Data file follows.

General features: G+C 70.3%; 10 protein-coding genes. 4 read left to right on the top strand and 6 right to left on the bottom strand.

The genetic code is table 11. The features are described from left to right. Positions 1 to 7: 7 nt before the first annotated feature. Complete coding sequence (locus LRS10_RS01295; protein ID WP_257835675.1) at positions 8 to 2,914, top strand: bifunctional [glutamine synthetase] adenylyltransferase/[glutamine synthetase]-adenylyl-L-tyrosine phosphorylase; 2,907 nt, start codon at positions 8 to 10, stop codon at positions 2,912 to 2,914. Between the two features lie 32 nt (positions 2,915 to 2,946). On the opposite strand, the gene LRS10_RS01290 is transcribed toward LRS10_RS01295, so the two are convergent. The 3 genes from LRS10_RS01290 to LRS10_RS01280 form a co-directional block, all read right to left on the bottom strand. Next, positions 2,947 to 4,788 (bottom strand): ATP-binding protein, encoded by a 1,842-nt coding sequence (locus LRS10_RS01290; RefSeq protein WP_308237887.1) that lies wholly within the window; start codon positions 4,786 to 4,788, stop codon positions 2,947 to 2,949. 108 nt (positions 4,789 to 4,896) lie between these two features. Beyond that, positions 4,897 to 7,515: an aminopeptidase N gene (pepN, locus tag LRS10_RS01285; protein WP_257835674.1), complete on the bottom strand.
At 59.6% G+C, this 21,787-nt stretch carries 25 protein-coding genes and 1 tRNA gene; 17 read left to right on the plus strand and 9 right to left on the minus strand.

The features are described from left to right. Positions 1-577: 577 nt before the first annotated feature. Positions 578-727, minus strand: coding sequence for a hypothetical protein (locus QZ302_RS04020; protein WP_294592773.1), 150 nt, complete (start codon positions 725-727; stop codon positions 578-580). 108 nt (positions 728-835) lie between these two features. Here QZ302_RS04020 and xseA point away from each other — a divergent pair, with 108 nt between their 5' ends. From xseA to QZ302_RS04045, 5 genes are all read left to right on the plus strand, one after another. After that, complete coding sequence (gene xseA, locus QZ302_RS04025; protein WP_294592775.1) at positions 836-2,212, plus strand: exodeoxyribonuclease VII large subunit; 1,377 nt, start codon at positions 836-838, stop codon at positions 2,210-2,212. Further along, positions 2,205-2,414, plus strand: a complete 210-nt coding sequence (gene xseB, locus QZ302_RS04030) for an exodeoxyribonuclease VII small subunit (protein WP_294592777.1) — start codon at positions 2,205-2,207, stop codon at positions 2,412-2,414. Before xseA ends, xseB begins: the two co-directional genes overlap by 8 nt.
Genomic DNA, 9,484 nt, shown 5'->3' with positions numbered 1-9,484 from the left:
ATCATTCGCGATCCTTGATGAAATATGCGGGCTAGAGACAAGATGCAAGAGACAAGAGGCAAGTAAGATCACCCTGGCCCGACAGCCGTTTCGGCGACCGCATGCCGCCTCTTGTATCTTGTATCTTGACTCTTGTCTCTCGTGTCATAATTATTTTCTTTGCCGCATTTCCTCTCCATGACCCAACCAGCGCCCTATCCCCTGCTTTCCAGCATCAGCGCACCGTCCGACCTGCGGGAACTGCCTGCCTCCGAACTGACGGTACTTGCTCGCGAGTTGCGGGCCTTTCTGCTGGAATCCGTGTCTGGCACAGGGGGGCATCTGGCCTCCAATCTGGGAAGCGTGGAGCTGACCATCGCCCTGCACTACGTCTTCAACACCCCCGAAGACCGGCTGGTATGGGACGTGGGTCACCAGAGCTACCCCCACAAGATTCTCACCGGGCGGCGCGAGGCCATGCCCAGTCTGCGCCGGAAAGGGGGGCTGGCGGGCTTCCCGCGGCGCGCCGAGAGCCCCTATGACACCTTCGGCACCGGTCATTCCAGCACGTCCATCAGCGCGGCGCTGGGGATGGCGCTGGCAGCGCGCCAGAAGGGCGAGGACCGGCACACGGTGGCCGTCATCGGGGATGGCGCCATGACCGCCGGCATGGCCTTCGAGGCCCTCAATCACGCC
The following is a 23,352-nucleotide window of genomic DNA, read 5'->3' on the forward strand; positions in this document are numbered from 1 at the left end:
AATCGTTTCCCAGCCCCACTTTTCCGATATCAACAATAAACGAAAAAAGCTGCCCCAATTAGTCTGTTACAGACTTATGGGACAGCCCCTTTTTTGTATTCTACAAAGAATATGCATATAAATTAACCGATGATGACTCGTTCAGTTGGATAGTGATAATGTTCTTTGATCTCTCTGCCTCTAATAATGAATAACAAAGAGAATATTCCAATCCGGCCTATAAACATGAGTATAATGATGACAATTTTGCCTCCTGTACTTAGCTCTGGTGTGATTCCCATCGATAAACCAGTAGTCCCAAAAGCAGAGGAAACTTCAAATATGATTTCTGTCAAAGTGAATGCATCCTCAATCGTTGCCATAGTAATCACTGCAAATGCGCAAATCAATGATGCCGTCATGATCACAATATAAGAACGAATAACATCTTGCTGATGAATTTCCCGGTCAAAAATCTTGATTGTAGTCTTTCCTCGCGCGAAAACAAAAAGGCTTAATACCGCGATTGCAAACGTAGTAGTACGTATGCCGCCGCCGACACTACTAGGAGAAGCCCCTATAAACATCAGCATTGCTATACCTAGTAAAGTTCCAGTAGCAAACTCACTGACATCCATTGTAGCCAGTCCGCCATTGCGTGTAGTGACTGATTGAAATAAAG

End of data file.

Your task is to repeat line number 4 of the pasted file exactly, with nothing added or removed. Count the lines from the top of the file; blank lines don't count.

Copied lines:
The features are described from left to right. Positions 1-577: 577 nt before the first annotated feature. Positions 578-727, minus strand: coding sequence for a hypothetical protein (locus QZ302_RS04020; protein WP_294592773.1), 150 nt, complete (start codon positions 725-727; stop codon positions 578-580). 108 nt (positions 728-835) lie between these two features. Here QZ302_RS04020 and xseA point away from each other — a divergent pair, with 108 nt between their 5' ends. From xseA to QZ302_RS04045, 5 genes are all read left to right on the plus strand, one after another. After that, complete coding sequence (gene xseA, locus QZ302_RS04025; protein WP_294592775.1) at positions 836-2,212, plus strand: exodeoxyribonuclease VII large subunit; 1,377 nt, start codon at positions 836-838, stop codon at positions 2,210-2,212. Further along, positions 2,205-2,414, plus strand: a complete 210-nt coding sequence (gene xseB, locus QZ302_RS04030) for an exodeoxyribonuclease VII small subunit (protein WP_294592777.1) — start codon at positions 2,205-2,207, stop codon at positions 2,412-2,414. Before xseA ends, xseB begins: the two co-directional genes overlap by 8 nt.